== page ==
Romania to Sell More International Bonds by End-June

Romania plans to return to international markets in the first part of this year and sell euro-denominated bonds after raising $2 billion in dollar securities yesterday, Budget Minister Liviu Voinea said.

The eastern European country aims to sell 10-year euro bonds once a “window of opportunity opens” as part of its strategy to lengthen debt maturity, Voinea said in a phone interview from Vienna today.

By raising $1 billion each in 10-year and 30-year bonds yesterday, Romania joined its regional peers, including Latvia and Poland, in taking advantage of reduced borrowing costs ahead of the Federal Reserve’s next meeting on Jan. 28-29. U.S. policy makers are forecast to trim monthly asset purchases further after cutting by $10 billion last month, a move that may reduce demand for emerging market debt.

“We are done with dollar denominated issues this year, but we will come to the market in the first half of 2014 with a 10-year, euro-denominated issue,” Voinea said. “Market conditions are not as favorable as they were last year from an international context point of view, but our job is to tighten the spread.”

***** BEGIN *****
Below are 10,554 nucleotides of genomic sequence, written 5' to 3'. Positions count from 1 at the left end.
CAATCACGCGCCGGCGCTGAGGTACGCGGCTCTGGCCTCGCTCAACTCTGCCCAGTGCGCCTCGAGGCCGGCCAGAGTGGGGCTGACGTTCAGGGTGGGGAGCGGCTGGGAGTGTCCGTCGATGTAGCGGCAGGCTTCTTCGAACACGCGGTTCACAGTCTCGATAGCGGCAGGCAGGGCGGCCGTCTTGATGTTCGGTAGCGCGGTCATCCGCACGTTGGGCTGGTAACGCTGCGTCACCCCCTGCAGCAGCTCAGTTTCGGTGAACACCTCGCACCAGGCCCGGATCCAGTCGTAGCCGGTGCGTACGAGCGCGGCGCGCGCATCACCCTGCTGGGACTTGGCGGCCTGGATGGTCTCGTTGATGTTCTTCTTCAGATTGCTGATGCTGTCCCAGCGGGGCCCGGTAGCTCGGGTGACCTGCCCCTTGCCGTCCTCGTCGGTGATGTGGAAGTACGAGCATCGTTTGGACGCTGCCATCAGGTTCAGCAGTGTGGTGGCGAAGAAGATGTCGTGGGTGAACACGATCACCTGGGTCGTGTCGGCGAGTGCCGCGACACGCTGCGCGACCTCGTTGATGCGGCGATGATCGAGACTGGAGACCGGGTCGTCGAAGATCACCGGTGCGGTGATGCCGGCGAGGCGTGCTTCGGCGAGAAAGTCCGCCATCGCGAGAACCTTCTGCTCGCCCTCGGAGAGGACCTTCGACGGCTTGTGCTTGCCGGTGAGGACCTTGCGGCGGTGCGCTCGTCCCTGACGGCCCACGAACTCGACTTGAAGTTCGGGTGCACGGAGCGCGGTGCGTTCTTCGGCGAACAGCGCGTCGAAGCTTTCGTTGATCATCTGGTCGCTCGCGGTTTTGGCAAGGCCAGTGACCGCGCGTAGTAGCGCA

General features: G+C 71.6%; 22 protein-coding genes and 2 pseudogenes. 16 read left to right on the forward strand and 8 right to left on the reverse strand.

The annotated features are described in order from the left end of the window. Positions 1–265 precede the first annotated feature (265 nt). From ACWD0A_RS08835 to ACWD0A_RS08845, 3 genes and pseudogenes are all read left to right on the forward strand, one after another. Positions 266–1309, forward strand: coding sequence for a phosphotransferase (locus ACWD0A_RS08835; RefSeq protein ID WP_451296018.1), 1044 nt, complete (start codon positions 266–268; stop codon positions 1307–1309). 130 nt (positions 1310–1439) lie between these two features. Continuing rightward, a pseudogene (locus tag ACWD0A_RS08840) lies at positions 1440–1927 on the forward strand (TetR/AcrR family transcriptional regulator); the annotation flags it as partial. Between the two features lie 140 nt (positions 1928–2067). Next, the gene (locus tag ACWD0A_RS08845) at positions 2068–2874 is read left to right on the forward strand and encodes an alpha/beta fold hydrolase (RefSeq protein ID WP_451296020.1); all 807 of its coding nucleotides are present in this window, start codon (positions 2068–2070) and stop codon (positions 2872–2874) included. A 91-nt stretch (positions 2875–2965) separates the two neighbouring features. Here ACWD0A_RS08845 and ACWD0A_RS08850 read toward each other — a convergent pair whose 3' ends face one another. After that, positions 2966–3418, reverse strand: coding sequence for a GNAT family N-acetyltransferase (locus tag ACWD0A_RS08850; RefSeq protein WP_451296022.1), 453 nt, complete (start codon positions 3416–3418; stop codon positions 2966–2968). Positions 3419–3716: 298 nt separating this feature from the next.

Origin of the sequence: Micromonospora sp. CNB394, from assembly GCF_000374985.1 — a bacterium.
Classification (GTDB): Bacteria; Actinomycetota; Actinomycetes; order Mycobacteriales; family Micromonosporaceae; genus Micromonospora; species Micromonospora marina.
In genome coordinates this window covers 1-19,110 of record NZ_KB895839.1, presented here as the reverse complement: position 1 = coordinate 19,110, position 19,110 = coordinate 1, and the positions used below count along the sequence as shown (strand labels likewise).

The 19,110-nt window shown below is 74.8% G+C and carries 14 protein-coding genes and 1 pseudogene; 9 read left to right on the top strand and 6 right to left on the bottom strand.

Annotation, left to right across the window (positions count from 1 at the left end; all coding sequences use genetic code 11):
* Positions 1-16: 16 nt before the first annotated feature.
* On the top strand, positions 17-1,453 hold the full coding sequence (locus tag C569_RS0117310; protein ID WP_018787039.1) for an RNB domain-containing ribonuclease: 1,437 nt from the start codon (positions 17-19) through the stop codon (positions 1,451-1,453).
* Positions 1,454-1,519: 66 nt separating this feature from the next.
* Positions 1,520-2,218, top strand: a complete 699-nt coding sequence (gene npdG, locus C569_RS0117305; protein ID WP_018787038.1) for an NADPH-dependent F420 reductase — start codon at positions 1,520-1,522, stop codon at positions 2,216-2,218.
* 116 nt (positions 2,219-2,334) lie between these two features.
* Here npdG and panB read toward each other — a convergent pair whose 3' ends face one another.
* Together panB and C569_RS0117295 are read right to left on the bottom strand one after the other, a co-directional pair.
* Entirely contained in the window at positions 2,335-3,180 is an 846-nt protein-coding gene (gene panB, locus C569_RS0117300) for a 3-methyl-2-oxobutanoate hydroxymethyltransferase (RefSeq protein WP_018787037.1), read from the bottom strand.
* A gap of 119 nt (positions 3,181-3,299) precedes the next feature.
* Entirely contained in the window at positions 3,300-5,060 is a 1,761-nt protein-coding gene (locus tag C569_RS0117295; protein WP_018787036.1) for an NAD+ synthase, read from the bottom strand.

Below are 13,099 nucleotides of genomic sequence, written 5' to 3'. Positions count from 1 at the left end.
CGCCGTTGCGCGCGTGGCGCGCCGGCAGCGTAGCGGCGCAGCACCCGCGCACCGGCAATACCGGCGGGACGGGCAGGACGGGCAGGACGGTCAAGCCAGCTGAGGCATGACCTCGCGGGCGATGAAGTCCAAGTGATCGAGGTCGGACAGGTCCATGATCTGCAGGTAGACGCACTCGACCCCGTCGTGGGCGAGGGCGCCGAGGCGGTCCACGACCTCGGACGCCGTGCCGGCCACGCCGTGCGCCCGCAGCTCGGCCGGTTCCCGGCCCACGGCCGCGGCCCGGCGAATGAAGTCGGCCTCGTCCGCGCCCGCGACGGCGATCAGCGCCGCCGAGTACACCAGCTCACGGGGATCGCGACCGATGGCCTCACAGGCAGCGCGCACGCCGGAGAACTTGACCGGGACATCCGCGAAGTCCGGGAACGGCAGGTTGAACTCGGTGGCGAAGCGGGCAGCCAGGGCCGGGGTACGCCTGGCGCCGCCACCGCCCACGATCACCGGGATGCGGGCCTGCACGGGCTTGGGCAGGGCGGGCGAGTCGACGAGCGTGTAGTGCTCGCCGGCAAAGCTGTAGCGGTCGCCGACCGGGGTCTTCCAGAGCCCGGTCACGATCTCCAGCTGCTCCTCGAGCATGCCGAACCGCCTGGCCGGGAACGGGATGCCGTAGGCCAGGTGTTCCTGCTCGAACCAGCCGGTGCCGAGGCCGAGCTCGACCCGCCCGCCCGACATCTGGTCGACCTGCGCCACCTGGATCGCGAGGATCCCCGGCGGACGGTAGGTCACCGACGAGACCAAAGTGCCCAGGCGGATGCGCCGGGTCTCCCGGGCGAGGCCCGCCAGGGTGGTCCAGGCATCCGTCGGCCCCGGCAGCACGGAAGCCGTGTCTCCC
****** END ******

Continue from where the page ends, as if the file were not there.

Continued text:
Romania sold the 2024 bond at an yield of 215 basis points above similar-dated U.S. Treasuries and the 2044 one at 245 basis points over Treasuries.

With the money raised yesterday, Romania boosted a funding buffer at the Finance Ministry which now covers six months of budget-deficit financing, more than the four months required under an International Monetary Fund accord, Voinea said.

The yield on Romania’s Eurobonds due 2020 declined 13 basis points to 3.67 percent in Bucharest today. The leu gained 0.2 percent to 4.5228 against the euro, according to data compiled by Bloomberg.

Romania’s 2014 funding plan envisions 2 billion euros in foreign borrowing, according to a statement published on the Finance Ministry’s website on Jan. 13.

“It’s likely that we will top this plan, based on market conditions,” Voinea said today.

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